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Puerto Rico, States and the U.S. Treasury – Who Wins?

As Congress considers the prospect of expanding the federal nutrition assistance program to Puerto Rico, talk has turned to how much Puerto Rico contributes to the U.S. treasury, under the premise that the U.S. territory’s eligibility for the U.S. Supplemental Nutrition Assistance Program should factor in how much its people contribute to the federal treasury.

To address this issue head on, Daniel Santamaría, the director of Open Spaces Research, examined the cost/benefit ratios of all states and territories.  His research has uncovered that half of the states receive more federal benefits than payments that they make to the Treasury.

If there are 25 other states with negative net per capita contributions to the federal government (seven of them with greater deficits than Puerto Rico) and they fully access the benefits of federal health and social welfare programs, it is difficult to economically argue that Puerto Rico should be deprived of the full benefit of those programs,” Santamaría concluded.
According to Santamaría’s data, the territory cost the U.S. treasury $10,301 per person in 2022.  The seven states that are a greater drain on on the U.S. treasury than Puerto Rico include:
  • North Dakota ($81,722)
  • Kentucky ($23,617)
  • Minnesota ($21,565)
  • Alaska ($15,100)
  • South Carolina ($14,903)
  • Indiana ($12,778)
  • Connecticut ($11,746)

New Mexico comes in at $9,557 per person, slightly less 

The federal government takes in taxes from people living in the states and in the territories. It also provides funds to people living in the states and in the territories. Santamaría looked at the amount each state brought in and the amount the federal government provided to each state and territory in 2022. He then divided that by the populations of the places on the list and created a table showing how much each person living in each place cost or benefited the federal government. Puerto Rico showed a net loss for the federal government: the territory cost $10,301 per person in 2022.

Why does this matter?

The states that create the greatest loss for the United States are not the poorest states in the nation and there are no consequences for costing the government money, nor rewards for paying enough to help subsidize North Dakota. It literally makes no difference whether a state runs at a loss to the federal government or not. Under U.S. law, states are all on an equal footing, with equal rights and benefits regardless of their financial positions.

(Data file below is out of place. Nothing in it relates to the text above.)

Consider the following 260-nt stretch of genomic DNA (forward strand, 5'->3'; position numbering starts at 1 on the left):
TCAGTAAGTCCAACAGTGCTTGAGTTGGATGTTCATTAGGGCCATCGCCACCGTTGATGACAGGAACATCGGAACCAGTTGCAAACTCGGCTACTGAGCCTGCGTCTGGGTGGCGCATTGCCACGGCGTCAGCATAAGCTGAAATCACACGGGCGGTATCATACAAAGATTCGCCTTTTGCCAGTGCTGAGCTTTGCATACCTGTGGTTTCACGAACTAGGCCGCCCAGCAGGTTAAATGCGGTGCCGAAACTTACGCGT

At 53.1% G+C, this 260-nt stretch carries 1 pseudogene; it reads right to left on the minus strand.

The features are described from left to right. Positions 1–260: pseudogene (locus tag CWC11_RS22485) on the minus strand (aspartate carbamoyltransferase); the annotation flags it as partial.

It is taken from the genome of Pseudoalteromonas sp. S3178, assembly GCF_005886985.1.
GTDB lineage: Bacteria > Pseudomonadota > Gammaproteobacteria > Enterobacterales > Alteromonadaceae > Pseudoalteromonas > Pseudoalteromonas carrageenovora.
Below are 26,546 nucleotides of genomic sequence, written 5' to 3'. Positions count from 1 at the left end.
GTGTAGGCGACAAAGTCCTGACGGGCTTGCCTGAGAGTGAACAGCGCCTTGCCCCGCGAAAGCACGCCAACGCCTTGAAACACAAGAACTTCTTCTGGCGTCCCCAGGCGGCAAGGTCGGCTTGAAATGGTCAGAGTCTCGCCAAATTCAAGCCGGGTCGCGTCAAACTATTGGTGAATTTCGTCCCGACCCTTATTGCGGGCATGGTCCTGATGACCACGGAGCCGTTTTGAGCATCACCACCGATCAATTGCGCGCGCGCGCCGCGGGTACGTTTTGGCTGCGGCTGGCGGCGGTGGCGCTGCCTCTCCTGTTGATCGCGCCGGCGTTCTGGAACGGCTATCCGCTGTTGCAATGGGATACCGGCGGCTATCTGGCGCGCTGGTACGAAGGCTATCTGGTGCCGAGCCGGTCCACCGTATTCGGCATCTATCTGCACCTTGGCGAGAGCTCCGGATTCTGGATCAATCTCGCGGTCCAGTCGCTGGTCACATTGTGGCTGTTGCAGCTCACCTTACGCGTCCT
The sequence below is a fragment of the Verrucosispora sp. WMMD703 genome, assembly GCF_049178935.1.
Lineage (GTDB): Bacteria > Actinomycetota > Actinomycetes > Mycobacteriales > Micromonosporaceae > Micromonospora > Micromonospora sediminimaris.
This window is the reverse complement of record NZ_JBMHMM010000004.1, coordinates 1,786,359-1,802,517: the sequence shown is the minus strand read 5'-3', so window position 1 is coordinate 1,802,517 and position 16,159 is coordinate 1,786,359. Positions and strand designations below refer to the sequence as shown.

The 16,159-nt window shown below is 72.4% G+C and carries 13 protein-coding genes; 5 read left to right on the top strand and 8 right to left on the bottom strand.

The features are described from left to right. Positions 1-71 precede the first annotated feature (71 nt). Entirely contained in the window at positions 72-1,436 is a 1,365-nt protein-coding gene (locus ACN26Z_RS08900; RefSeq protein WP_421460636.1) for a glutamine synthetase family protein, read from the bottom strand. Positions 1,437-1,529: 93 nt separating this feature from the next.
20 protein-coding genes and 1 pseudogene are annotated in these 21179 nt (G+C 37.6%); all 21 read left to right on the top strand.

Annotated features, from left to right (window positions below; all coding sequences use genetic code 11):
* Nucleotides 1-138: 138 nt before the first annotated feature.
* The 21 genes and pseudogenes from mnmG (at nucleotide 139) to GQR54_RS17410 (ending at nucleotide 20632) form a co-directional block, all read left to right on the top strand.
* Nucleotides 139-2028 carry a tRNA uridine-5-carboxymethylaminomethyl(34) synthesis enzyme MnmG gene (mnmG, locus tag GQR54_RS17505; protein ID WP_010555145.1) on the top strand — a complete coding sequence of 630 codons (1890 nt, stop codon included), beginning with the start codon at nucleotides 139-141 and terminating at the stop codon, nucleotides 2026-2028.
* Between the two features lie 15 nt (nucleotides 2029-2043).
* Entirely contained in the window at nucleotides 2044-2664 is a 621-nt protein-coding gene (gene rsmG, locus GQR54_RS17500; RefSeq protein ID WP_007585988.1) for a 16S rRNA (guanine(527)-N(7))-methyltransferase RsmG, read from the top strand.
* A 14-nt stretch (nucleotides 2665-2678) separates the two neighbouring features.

Puerto Rico is in a different situation entirely. The fact that Puerto Rico residents generally do not pay federal income taxes is often used as an excuse for the Island’s unequal treatment. This is not a comprehensive view of Puerto Rico’s situation. For example, Puerto Rico workers pay Social Security and Medicare taxes at the same rate as the workers in the states, but do not receive equal benefits under Medicare. Additionally, nearly half of residents of states pay no federal income tax even if they file taxes, and these workers are not penalized for the fact that they owe no income tax.

Puerto Ricans Pay Payroll Taxes – Why it Matters

It is clear that the amount of taxes paid on a state-by-state basis does not actually align with the amount of benefits received by a state’s residents. Nonetheless, this difference between Puerto Rico and the states is often used as a justification for the difference in government benefits received.

Congress considers inequities

Santamaría presented his data at Congressional meetings last month. There are historic as well as ongoing attempts to address the inequities faced by Puerto Rico in Medicare, Medicaid, nutritional assistance, and the Earned Income Tax Credit.

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